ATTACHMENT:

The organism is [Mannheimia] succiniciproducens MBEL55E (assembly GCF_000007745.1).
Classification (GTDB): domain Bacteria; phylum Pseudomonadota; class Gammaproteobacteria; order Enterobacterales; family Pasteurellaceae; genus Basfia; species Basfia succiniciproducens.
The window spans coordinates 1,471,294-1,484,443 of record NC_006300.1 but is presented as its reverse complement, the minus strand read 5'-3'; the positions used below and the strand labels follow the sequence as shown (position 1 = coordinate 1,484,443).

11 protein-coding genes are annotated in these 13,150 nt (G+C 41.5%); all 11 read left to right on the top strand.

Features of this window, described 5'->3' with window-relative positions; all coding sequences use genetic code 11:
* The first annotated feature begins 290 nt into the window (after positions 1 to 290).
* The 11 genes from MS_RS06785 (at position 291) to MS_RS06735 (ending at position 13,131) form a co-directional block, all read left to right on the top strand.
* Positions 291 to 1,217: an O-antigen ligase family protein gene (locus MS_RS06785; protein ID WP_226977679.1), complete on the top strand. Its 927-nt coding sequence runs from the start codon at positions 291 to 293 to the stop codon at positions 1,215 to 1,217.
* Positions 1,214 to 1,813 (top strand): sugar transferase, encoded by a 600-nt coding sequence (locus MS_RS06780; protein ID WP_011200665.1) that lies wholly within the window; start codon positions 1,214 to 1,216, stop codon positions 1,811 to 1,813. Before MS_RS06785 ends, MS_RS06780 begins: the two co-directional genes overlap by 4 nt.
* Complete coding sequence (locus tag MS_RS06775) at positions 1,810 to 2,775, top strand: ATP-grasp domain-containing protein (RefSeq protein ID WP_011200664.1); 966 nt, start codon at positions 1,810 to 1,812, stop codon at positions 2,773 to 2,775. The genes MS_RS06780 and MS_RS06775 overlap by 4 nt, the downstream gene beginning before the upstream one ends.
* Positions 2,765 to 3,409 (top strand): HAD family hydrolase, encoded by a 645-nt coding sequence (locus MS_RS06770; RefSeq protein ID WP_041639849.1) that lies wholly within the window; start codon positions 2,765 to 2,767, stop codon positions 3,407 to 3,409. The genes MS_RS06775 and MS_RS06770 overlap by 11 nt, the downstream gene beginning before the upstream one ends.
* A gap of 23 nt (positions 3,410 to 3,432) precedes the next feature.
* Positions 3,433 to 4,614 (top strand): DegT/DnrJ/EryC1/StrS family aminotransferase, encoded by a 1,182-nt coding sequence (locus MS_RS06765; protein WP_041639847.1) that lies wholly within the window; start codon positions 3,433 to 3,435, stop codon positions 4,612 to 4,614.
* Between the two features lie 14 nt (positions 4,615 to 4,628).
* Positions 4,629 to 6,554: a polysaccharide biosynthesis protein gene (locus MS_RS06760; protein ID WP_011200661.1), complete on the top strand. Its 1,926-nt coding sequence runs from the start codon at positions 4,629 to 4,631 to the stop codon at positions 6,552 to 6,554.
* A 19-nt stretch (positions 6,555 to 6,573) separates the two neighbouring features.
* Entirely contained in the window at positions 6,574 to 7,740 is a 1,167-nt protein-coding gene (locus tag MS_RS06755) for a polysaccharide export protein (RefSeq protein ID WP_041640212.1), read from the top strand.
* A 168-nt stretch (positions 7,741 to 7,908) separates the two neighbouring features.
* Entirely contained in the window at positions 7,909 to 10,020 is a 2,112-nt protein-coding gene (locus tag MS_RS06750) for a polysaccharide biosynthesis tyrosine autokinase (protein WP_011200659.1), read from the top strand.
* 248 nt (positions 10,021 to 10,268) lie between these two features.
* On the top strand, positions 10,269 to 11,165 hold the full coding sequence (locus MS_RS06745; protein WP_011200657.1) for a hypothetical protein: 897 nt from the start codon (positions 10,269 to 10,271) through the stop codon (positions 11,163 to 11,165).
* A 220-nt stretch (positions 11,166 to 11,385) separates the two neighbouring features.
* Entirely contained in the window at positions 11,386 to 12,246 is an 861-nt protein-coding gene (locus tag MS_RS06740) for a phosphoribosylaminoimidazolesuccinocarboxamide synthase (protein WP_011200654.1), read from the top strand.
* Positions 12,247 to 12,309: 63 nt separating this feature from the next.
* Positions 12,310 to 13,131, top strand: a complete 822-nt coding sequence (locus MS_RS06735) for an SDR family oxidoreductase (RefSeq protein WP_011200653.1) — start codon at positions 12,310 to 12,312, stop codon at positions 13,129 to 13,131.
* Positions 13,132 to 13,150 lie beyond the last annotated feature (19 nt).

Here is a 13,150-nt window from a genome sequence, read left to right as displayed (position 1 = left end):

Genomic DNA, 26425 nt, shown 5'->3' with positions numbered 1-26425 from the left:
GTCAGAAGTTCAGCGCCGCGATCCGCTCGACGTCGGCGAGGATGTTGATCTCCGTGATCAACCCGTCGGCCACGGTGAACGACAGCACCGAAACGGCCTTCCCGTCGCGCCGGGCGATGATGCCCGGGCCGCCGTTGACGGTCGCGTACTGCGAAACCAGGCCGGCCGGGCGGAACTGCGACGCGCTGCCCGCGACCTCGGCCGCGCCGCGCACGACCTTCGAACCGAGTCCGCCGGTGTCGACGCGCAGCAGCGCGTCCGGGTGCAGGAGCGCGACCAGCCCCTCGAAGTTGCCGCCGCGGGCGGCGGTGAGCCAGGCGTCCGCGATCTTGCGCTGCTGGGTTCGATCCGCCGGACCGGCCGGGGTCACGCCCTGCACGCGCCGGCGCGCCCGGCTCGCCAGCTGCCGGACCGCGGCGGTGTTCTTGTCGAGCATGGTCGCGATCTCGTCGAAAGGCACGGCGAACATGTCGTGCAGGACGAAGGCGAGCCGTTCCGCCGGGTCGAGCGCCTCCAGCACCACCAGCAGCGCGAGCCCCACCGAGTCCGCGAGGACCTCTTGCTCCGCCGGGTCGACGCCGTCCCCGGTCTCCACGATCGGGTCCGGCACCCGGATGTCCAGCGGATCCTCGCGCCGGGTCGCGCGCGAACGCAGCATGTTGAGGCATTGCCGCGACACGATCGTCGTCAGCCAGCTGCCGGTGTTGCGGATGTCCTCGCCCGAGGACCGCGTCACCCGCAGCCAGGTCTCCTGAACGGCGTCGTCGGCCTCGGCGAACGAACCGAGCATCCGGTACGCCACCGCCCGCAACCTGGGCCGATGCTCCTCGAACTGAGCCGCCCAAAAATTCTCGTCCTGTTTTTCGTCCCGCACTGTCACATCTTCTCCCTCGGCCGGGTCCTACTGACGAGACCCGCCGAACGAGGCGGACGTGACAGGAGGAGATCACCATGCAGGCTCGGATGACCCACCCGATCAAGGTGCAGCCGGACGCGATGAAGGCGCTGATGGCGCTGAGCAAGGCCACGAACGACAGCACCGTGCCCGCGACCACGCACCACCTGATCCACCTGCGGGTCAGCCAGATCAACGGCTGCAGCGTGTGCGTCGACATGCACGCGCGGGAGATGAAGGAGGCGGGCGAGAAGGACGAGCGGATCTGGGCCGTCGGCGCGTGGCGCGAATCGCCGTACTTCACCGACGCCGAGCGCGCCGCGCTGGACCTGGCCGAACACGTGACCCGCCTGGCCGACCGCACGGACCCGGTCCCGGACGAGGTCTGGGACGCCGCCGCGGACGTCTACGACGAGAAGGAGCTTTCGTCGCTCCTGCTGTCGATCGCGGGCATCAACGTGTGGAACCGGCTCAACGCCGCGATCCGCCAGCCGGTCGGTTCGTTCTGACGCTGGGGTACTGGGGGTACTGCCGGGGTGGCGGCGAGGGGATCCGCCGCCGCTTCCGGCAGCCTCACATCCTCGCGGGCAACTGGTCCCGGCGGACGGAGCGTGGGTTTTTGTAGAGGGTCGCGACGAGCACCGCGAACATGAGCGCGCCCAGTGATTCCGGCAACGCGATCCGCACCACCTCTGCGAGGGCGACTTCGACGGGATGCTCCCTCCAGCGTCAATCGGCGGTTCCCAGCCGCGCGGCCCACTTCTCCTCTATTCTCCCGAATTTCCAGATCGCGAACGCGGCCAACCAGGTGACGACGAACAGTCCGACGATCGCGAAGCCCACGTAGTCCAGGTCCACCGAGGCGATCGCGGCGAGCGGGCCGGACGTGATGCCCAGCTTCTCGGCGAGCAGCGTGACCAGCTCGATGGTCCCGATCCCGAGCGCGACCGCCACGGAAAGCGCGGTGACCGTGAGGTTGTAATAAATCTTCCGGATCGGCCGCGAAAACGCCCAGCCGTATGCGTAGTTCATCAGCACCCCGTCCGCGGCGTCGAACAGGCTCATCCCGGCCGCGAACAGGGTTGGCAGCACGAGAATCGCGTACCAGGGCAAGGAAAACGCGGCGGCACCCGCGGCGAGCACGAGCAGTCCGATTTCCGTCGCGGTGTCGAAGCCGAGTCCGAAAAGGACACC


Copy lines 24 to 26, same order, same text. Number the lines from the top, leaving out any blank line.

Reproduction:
* Positions 12,247 to 12,309: 63 nt separating this feature from the next.
* Positions 12,310 to 13,131, top strand: a complete 822-nt coding sequence (locus MS_RS06735) for an SDR family oxidoreductase (RefSeq protein WP_011200653.1) — start codon at positions 12,310 to 12,312, stop codon at positions 13,129 to 13,131.
* Positions 13,132 to 13,150 lie beyond the last annotated feature (19 nt).